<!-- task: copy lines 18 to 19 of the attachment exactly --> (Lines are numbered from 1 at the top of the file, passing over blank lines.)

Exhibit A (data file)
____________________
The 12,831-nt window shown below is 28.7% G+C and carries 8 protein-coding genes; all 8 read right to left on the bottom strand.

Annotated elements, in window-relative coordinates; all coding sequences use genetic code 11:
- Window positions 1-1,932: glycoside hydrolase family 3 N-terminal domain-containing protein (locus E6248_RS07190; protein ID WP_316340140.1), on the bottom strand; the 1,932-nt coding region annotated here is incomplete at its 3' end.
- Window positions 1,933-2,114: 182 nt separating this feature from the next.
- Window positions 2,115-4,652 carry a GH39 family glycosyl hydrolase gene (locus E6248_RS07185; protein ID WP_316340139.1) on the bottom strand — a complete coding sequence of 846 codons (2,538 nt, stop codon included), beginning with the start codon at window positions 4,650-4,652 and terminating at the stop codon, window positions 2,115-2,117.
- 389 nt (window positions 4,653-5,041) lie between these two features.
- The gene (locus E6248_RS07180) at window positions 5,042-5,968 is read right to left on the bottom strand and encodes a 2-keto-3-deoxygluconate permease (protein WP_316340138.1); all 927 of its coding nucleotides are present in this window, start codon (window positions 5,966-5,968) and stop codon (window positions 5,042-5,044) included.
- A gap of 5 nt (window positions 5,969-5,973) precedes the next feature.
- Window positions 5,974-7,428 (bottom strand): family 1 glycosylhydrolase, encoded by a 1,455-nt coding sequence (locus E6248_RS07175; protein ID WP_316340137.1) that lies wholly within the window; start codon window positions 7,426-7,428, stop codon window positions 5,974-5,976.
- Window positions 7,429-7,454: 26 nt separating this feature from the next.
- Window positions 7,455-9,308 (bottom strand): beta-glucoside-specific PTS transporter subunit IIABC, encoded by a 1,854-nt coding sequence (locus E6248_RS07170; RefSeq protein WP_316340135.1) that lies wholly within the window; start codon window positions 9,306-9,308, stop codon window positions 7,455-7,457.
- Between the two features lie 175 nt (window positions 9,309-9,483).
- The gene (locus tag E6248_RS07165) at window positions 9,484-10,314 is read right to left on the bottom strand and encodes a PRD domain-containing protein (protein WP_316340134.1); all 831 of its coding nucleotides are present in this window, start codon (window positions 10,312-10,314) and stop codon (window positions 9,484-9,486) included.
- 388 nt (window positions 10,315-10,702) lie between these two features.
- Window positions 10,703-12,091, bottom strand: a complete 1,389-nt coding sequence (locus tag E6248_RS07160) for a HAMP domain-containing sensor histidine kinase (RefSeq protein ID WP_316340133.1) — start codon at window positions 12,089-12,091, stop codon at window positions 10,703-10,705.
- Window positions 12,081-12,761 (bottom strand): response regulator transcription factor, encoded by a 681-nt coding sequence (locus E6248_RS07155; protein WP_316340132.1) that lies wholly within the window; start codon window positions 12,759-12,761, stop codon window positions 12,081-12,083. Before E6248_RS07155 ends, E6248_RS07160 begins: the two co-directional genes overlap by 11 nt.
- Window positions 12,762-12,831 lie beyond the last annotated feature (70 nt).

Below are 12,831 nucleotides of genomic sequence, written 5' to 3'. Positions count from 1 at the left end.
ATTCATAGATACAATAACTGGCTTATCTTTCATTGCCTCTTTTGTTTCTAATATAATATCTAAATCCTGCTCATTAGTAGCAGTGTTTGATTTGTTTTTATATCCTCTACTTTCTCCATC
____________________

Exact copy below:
Below are 12,831 nucleotides of genomic sequence, written 5' to 3'. Positions count from 1 at the left end.
ATTCATAGATACAATAACTGGCTTATCTTTCATTGCCTCTTTTGTTTCTAATATAATATCTAAATCCTGCTCATTAGTAGCAGTGTTTGATTTGTTTTTATATCCTCTACTTTCTCCATC